The kinder, gentler cousins of Schadenfreude, both these words mean something akin to "vicarious embarrassment."

12. Cafune (Brazilian Portuguese)
Ahhhhh, sweet (part II)... a word for "tenderly running your fingers through your lover's hair."

13. Greng-jai (Thai)
That feeling you get when you don't want someone to do something for you because it would be a pain for them.

14. Kaelling (Danish)
You know that woman who stands in line at the supermarket cursing at her children? The Danes know her, too.

What has the word that mean sex wolf (sexual predator) but in a good way. Like the male version of a cougar?

(31-07-2014 04:37 PM)Luminon Wrote:  America is full of guns, but they're useless, because nobody has the courage to shoot an IRS agent in self-defense
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22-11-2013, 08:47 PM
RE: English is not enough...
(22-11-2013 08:01 PM)Revenant77x Wrote:  ...
What was the word that means sex wolf (sexual predator) but in a good way. Like the male version of a cougar?

Ah, yes. Good point. I forgot that one.

sur láng (Chinese)
literally meaning, colour wolf.

Consider

What are you saying?

Dodgy

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22-11-2013, 09:02 PM
RE: English is not enough...
(22-11-2013 08:47 PM)DLJ Wrote:  
(22-11-2013 08:01 PM)Revenant77x Wrote:  ...
What was the word that means sex wolf (sexual predator) but in a good way. Like the male version of a cougar?

Ah, yes. Good point. I forgot that one.

sur láng (Chinese)
literally meaning, colour wolf.

Consider

What are you saying?

Dodgy

I said in a good way. Angel

(31-07-2014 04:37 PM)Luminon Wrote:  America is full of guns, but they're useless, because nobody has the courage to shoot an IRS agent in self-defense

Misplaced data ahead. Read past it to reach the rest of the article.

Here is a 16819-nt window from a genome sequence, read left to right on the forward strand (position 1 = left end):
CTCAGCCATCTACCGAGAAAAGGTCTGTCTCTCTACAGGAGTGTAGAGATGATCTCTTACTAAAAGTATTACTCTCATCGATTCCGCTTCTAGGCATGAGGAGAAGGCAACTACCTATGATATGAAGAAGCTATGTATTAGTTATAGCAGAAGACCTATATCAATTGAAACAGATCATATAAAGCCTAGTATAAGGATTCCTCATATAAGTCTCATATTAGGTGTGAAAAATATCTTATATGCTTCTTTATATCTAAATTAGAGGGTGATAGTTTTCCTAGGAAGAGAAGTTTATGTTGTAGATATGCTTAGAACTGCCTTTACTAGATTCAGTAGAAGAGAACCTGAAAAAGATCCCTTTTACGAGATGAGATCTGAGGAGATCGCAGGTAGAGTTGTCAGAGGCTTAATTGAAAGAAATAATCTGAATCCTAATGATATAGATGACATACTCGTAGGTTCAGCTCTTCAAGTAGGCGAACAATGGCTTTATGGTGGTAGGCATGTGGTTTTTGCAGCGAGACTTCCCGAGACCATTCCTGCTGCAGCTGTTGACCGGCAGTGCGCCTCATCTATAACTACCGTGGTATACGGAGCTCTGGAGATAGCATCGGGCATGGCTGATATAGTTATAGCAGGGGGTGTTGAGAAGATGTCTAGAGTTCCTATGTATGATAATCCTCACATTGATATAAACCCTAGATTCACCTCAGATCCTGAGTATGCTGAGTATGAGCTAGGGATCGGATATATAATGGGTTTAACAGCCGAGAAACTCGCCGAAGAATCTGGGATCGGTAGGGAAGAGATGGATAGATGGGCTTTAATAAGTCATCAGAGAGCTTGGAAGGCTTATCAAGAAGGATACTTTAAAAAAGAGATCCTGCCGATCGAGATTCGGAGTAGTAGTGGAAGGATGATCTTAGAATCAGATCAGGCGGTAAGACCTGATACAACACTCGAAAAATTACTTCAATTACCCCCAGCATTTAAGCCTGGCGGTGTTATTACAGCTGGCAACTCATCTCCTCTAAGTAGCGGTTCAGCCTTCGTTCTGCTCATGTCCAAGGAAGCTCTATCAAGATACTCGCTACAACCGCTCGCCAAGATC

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23-11-2013, 12:26 AM
RE: English is not enough...
Weltschmerz (from the German, meaning world-pain or world-weariness, pronounced [ˈvɛltʃmɛɐ̯ts]) is a term coined by the German author Jean Paul Richter and denotes the kind of feeling experienced by someone who understands that physical reality can never satisfy the demands of the mind. This kind of world view was widespread among several romantic authors such as Lord Byron, Giacomo Leopardi, François-René de Chateaubriand, Alfred de Musset, Nikolaus Lenau, Hermann Hesse, and Heinrich Heine. It is also used to denote the feeling of sadness when thinking about the evils of the world.

The modern meaning of Weltschmerz in the German language is the psychological pain caused by sadness that can occur when realizing that someone's own weaknesses are caused by the inappropriateness and cruelty of the world and (physical and social) circumstances. Weltschmerz in this meaning can cause depression, resignation and escapism, and can become a mental problem (compare to Hikikomori). The modern meaning should also be compared with the concept of anomie, or a kind of alienation, that Émile Durkheim wrote about in his sociological treatise Suicide.

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23-11-2013, 01:06 AM
RE: English is not enough...
Wow. I remember that one New Years Eve; sooo rhwe. Shy Mm... good times.

A new type of thinking is essential if mankind is to survive and move to higher levels. ~ Albert Einstein
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23-11-2013, 01:43 AM
RE: English is not enough...
(23-11-2013 01:06 AM)kim Wrote:  Wow. I remember that one New Years Eve; sooo rhwe. Shy Mm... good times.


Independence Day for me Tongue

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23-11-2013, 01:53 AM
RE: English is not enough...
Number 3, layogenic. We do have one for that in the UK. Big Grin
It's bobfoc.

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23-11-2013, 05:59 AM
RE: English is not enough...
This post reminded me of Julian Assange’s sexual assault charge in Sweden.

i'm sure the translation was a little screwy, " SEX BY SURPRISE"

Theism is to believe what other people claim, Atheism is to ask "why should I".
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23-11-2013, 06:26 AM (This post was last modified: 23-11-2013 06:38 AM by Vosur.)
RE: English is not enough...
Waldeinsamkeit (German)

The term is mainly used in the context of art (literature, music, paintings) as a description of the isolating nature of woods, something that poets and monks alike make frequent use of.

A literal translation would be something along the lines of "woodland solitude".

Edit: Turns out that there are actually at least a hundred German loan words in the English language.